Statements like this highlight that Carter-Vickers is clearly on the fast track under Pochettino at Spurs. Should there be injuries to the first team duo of Tob Alderweireld and Jan Vertongen, it would hardly be surprising to see Carter-Vickers slide into a starting role.

Carter-Vickers is of course eligible for England, where he was born and raised. Understandably, he grew up a supporter of England’s national teams. Still, U.S. youth national teams invested heavily in him, by giving him important games at the U-18, U-20, and U-23 level. But as England never picked up on his talent, the comments from Pochettino as well has first-team minutes will likely attract the interest from England’s youth national teams. 

Central defense is in decent shape with the U.S. team as John Brooks is a lock starter when healthy and players like Omar Gonzalez, Geoff Cameron, Matt Besler, Steve Birnbaum, and maybe even Matt Miazga (should he earn minutes for Vitesse) all are in the mix.

But the October friendlies might be a chance to call-up youngsters like Lynden Gooch and Carter-Vickers to keep them involved in the U.S. program.

Zelalem, Hyndman, and De la Torre

The midweek in England was dominated by League Cup action and that gave many coaches a chance to evaluate youngsters in a lower-pressure environment. For four young American players who have not been involved in league matches, this week’s round of League Cup games was an opportunity to step into the spotlight.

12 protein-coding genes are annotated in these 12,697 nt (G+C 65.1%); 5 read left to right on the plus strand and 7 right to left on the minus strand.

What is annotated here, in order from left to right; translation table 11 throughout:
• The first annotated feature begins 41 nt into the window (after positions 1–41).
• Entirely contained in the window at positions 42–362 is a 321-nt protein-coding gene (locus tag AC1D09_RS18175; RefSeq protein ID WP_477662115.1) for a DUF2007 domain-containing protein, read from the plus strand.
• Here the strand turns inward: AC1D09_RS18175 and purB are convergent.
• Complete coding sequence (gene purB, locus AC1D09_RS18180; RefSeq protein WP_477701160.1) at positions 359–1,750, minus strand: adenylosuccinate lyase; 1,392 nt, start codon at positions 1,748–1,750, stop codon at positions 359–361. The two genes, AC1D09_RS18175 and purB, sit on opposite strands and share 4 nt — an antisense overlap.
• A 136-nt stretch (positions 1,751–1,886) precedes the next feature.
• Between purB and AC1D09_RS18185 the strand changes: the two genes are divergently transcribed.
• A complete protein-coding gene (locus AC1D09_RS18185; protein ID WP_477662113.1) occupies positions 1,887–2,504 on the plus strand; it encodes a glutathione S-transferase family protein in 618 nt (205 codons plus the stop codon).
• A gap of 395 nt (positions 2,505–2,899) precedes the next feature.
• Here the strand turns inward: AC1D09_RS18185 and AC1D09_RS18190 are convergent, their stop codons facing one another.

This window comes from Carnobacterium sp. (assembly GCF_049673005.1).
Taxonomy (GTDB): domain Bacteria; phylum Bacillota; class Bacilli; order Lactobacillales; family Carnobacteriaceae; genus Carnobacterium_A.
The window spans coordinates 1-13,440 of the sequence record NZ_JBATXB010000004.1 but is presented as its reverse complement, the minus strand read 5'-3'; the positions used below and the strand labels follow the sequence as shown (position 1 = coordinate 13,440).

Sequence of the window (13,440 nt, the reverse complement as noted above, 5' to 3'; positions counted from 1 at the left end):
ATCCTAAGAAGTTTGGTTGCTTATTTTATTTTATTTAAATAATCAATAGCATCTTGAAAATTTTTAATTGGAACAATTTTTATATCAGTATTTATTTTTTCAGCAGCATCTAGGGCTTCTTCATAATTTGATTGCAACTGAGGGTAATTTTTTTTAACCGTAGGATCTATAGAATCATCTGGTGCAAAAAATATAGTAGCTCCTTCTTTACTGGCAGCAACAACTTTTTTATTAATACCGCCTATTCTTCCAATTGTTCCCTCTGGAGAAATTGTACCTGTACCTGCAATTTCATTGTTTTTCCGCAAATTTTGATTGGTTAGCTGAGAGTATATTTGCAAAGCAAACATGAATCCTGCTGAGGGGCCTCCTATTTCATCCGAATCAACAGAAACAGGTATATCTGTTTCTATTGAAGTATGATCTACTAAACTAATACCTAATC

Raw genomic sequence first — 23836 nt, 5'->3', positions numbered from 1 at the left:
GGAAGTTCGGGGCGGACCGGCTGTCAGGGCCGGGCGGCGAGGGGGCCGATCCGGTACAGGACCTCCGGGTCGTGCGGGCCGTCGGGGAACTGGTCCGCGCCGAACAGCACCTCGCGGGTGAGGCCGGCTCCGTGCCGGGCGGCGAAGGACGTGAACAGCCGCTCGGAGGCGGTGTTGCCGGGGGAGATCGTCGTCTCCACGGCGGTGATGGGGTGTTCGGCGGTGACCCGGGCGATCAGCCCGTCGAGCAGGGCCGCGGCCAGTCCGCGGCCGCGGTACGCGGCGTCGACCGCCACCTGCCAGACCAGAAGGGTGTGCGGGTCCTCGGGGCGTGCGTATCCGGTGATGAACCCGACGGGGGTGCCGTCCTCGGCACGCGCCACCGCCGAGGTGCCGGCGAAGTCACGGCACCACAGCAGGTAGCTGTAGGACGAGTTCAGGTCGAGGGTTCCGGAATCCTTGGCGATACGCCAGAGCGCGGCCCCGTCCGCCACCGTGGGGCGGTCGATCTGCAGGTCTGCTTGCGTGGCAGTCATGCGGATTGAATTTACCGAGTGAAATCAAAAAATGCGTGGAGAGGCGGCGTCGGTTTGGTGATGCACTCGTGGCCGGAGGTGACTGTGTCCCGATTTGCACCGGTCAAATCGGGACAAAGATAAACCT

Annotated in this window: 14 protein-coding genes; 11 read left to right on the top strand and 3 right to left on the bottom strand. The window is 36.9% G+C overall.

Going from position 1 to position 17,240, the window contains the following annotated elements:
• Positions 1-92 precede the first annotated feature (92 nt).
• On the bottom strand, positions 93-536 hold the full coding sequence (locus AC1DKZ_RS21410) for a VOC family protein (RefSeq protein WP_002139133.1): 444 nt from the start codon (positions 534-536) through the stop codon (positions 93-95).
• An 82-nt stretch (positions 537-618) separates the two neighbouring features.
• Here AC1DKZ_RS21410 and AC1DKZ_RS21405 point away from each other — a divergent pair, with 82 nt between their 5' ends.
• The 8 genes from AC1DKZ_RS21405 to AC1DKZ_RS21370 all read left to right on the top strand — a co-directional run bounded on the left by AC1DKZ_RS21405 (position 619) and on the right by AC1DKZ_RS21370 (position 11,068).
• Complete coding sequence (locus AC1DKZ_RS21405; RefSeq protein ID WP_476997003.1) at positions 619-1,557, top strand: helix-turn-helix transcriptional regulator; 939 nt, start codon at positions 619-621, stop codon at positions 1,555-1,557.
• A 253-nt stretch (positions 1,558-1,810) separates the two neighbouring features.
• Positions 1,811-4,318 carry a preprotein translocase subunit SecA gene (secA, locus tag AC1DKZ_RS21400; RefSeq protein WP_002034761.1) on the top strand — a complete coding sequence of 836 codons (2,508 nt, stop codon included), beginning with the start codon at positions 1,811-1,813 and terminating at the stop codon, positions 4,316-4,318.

Gedion Zelalem made his first appearance of the season for Arsenal when he came on in the 83rd minute of a 4-0 win over Eric Lichaj and Nottingham Forest. Zelalem played relatively well and completed his passes although the game was virtually decided when he came in.

2015 U.S. U-20 World Cup captain Emerson Hyndman came off the bench for Bournemouth in the 89th minute against Preston North End with the score tied 2-2. He played the entire extra-time period but Bournemouth lost 3-2 on a goal in the 111th minute. For Hyndman, just seeing the field was a small step in the right direction after missing most of the preseason with an ankle injury.

The news was similar for current U.S. U-20 midfielder Luca de la Torre who came off the bench for Fulham in the 69th minute against Bristol City with the score tied 1-1. Unfortunately for the San Diego native, Bristol City scored a 90th-minute winner. After the final whistle, the crowd at Craven Cottage booed the hosts but the club used the opportunity to give youngsters like De la Torre a chance. While it won’t happen anytime soon, De la Torre is still in Fulham’s long-term plans.

Finally, Nicholas Hamalainen made his debut for Queens Park Rangers in a 2-1 loss to Sunderland at home (California’s Lynden Gooch started for Sunderland). For Hamalainen, it was just his second professional appearance after making one appearance for Dagenham & Redbridge in 2015. The left back, who was born and raised in Florida, came up through the FC Dallas Academy before moving abroad.